The speediness of the glacier’s retreat is due to the unique nature of tidewater glaciers, Colgan said. When warming temperatures melt the surface of a land glacier, the land glacier only loses its mass by run-off. But in tidewater glaciers, the changes in ice thickness resulting from surface melt can create striking changes in ice flow, triggering an additional dynamic process for retreat.

The dynamic response of the Columbia Glacier to the surface melt will continue until the glacier reaches its new stable position in 2020, at roughly 26 miles long. “Once the dynamic trigger had been pulled, it probably wouldn’t have mattered too much what happened to the surface melt — it was just going to continue retreating through the bedrock depression upstream of the pre-1980s terminus,” Colgan said.

Colgan next plans to attempt to use similar models to predict when the Greenland glaciers — currently the major contributors to sea level rise — will “turn off” and complete their retreats.

The future for the Columbia Glacier, however, looks bleak. “I think the hope was that once we saw climate change happening, we could act to prevent some irreversible consequences,” Colgan said, “but now we are only about eight years out from this retreat finishing — it is really sad. There is virtually no chance of the Columbia Glacier recovering its pre-retreat dimensions on human time-scales.”

###

The study was funded by NASA, and co-authors on the paper include W. Tad Pfeffer of CU-Boulder’s Institute of Arctic and Alpine Research, Harihar Rajaram of the CU-Boulder Department of Civil, Environmental, and Architectural Engineering, Waleed Abdalati of the National Aeronautic and Space Administration in Washington, D.C., and Balog of the Extreme Ice Survey in Boulder, Colo.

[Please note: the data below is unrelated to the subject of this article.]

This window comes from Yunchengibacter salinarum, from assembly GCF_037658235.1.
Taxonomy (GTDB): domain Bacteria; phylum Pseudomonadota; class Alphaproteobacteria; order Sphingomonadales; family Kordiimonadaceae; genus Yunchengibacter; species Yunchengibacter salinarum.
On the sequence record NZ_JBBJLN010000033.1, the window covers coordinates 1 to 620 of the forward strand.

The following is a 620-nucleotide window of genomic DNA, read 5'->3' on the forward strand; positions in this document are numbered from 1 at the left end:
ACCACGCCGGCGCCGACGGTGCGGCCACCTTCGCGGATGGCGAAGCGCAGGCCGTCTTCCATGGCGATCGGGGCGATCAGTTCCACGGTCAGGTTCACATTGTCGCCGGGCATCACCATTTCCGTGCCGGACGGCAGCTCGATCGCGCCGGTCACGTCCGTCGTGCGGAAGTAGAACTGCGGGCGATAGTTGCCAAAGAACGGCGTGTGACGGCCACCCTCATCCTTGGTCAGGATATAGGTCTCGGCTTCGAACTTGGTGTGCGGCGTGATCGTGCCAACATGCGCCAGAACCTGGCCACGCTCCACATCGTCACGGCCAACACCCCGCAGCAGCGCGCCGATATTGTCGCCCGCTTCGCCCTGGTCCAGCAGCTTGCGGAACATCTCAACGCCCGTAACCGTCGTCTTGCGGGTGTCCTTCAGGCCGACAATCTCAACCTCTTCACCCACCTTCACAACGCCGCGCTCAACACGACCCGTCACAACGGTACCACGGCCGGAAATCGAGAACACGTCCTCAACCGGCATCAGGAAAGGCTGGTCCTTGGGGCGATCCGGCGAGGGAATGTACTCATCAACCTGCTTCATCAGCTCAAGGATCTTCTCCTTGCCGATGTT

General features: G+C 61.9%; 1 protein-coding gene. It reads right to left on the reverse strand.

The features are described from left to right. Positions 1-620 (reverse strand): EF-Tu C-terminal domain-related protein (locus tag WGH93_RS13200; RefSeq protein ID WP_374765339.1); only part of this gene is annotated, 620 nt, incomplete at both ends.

The complete study is available online at http://www.the-cryosphere.net/6/1395/2012/.

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23 Responses to Alaska’s Columbia Glacier expected to halt retreat in 2020

  1. Bill says:

    Really? It’s sad that a mountain of ice will only be 26 miles long instead of 41 miles long?

  2. Glacier speed is governed by the mass of ice driving them downhill. If speed increases then calving will increase at the sea where the glacier becomes a shelf unsupported below by the land. To increase ice mass needs increased precipitation, ie snow.
    Perhaps their model needs to be modified to include increased snow upstream.

  3. AleaJactaEst says:

    and did the authors input a valid temperature data set into the model?. note the weasel-wording “Warming air temperatures have triggered an increase in the Columbia Glacier’s rate of iceberg calving,” citation please – has the local air temperature indeed warmed over the timescale of the study?? Perhaps a deceleration of calving indicated by the models is related to flat global temperatures for the last decade?? and I’ll hold them to this; put it in my diary for 2020. “There is virtually no chance of the Columbia Glacier recovering its pre-retreat dimensions on human time-scales” we’ll see shall we?

  4. Jeff Alberts says:

    It’s better than we thought?

  5. RHS says:

    Even the National Park Service identifies that Alaska Glaciers have been retreating since 1750 – 1780, the end of the Little Ice Age. They changed their FAQ page for the Tongass National Forest which specifically stated the above. If I can find a new one, I’ll post a link. It used to be here:
    http://www.fs.fed.us/r10/tongass/forest_facts/faqs/faqs.shtml

  6. Gail Combs says:

    Models, Models, Models.

    Here is the North American Snow Cover for October (graph1970 – 2012) and an interesting story on snow in alaska this spring/summer AccuWeather.com: August 06, 2012: Endless Winter for Alaska’s Mountains This Year

    If I recall correctly AccuWeather was the group who alerted NYC/NJ of the dangers of Sandy and spurred the evacuations.

  7. Steve Keohane says:

    It appears they are claiming a 2°C warming of air temperature in the region. Seems unlikely from the temperature measurements.
    http://climate.gi.alaska.edu/ClimTrends/Change/7711Change.html

  8. Rhys Jaggar says:

    ‘The future for the Columbia Glacier, however, looks bleak. “I think the hope was that once we saw climate change happening, we could act to prevent some irreversible consequences,” Colgan said, “but now we are only about eight years out from this retreat finishing — it is really sad. There is virtually no chance of the Columbia Glacier recovering its pre-retreat dimensions on human time-scales.”